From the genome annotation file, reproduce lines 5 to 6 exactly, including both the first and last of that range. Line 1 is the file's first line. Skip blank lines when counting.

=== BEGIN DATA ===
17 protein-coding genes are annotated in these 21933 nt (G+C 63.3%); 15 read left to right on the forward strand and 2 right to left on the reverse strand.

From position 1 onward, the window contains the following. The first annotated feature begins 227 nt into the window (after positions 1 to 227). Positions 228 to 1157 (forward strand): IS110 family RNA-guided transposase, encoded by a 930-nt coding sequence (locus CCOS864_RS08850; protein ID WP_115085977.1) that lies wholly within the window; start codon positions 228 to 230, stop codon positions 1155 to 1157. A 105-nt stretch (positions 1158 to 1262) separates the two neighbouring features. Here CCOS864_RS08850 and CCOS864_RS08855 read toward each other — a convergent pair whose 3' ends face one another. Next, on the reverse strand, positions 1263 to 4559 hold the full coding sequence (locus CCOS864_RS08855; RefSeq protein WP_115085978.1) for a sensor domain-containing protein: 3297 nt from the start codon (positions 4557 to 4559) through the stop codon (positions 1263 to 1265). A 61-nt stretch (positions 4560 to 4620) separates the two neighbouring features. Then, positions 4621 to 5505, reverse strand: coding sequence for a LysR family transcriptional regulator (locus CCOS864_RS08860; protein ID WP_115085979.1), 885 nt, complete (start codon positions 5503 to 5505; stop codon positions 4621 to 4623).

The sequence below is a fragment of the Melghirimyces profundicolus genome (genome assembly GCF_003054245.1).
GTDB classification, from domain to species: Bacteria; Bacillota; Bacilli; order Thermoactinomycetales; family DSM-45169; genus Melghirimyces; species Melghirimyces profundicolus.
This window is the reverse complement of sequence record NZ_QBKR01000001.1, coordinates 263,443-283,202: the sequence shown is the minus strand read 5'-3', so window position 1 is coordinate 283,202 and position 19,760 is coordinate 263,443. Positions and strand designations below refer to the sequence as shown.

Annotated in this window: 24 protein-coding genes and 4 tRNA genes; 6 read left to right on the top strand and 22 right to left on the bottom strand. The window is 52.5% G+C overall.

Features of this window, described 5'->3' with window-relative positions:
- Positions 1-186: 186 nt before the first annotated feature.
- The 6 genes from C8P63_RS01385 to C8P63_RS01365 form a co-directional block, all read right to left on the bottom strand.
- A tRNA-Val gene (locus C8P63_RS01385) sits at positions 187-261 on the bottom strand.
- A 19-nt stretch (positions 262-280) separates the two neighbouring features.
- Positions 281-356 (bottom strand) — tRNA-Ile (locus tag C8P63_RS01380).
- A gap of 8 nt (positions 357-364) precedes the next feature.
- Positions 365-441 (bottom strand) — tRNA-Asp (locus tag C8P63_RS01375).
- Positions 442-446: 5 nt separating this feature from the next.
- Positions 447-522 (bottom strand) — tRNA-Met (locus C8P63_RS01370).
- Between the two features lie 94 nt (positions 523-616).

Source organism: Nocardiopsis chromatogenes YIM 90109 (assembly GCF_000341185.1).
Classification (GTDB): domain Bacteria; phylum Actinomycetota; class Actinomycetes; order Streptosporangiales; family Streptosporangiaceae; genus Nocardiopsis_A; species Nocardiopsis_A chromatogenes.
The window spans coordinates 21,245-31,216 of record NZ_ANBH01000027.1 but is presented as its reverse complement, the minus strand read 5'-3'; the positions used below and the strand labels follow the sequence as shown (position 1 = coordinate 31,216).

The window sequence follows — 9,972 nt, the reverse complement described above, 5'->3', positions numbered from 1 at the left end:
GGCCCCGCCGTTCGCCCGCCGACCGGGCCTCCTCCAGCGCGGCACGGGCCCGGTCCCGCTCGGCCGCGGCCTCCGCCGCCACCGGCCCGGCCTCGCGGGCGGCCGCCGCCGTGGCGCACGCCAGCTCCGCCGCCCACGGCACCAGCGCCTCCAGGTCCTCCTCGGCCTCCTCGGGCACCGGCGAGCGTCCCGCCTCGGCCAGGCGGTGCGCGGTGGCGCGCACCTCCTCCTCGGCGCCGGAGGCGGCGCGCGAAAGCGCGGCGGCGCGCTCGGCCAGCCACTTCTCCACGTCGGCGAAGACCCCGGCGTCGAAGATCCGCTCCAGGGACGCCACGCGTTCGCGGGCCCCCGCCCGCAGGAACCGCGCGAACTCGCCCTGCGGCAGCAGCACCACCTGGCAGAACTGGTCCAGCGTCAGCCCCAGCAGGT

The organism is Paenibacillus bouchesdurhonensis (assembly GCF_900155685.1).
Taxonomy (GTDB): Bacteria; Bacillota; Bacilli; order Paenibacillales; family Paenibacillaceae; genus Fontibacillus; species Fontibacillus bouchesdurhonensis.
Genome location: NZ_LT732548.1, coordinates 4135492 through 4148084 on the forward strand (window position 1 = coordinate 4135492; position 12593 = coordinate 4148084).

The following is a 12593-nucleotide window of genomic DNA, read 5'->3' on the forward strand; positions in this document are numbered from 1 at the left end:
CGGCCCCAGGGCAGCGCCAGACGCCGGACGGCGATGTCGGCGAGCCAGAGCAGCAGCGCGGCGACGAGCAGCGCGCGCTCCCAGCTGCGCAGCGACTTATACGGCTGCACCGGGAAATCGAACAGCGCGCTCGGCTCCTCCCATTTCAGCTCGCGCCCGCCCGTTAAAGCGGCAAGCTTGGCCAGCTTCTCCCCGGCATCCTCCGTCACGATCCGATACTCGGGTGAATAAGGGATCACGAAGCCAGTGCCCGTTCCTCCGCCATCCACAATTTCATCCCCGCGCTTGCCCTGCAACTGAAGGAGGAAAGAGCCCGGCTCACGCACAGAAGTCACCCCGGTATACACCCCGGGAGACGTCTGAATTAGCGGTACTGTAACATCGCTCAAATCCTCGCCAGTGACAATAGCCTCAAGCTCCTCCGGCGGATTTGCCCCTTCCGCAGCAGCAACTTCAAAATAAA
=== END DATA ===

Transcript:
This window is the reverse complement of sequence record NZ_QBKR01000001.1, coordinates 263,443-283,202: the sequence shown is the minus strand read 5'-3', so window position 1 is coordinate 283,202 and position 19,760 is coordinate 263,443. Positions and strand designations below refer to the sequence as shown.

Annotated in this window: 24 protein-coding genes and 4 tRNA genes; 6 read left to right on the top strand and 22 right to left on the bottom strand. The window is 52.5% G+C overall.